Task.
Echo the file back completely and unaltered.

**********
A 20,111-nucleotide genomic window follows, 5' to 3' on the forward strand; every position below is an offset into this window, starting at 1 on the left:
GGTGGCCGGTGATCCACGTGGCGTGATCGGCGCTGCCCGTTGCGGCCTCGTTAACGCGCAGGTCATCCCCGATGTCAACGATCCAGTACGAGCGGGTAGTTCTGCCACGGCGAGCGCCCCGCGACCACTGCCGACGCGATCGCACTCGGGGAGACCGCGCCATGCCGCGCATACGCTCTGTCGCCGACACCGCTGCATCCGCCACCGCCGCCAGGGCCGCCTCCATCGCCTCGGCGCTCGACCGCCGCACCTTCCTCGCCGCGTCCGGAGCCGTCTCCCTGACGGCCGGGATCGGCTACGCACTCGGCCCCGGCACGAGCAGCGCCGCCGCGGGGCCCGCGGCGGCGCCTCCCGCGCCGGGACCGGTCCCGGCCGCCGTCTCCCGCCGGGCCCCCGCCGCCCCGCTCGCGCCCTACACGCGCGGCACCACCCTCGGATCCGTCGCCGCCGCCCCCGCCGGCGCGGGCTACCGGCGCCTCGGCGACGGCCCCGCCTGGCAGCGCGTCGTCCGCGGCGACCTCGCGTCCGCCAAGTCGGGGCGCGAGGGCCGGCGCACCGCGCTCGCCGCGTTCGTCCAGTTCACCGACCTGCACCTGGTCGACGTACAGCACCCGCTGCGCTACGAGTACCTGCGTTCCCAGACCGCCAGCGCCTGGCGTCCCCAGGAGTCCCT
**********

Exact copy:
A 20,111-nucleotide genomic window follows, 5' to 3' on the forward strand; every position below is an offset into this window, starting at 1 on the left:
GGTGGCCGGTGATCCACGTGGCGTGATCGGCGCTGCCCGTTGCGGCCTCGTTAACGCGCAGGTCATCCCCGATGTCAACGATCCAGTACGAGCGGGTAGTTCTGCCACGGCGAGCGCCCCGCGACCACTGCCGACGCGATCGCACTCGGGGAGACCGCGCCATGCCGCGCATACGCTCTGTCGCCGACACCGCTGCATCCGCCACCGCCGCCAGGGCCGCCTCCATCGCCTCGGCGCTCGACCGCCGCACCTTCCTCGCCGCGTCCGGAGCCGTCTCCCTGACGGCCGGGATCGGCTACGCACTCGGCCCCGGCACGAGCAGCGCCGCCGCGGGGCCCGCGGCGGCGCCTCCCGCGCCGGGACCGGTCCCGGCCGCCGTCTCCCGCCGGGCCCCCGCCGCCCCGCTCGCGCCCTACACGCGCGGCACCACCCTCGGATCCGTCGCCGCCGCCCCCGCCGGCGCGGGCTACCGGCGCCTCGGCGACGGCCCCGCCTGGCAGCGCGTCGTCCGCGGCGACCTCGCGTCCGCCAAGTCGGGGCGCGAGGGCCGGCGCACCGCGCTCGCCGCGTTCGTCCAGTTCACCGACCTGCACCTGGTCGACGTACAGCACCCGCTGCGCTACGAGTACCTGCGTTCCCAGACCGCCAGCGCCTGGCGTCCCCAGGAGTCCCT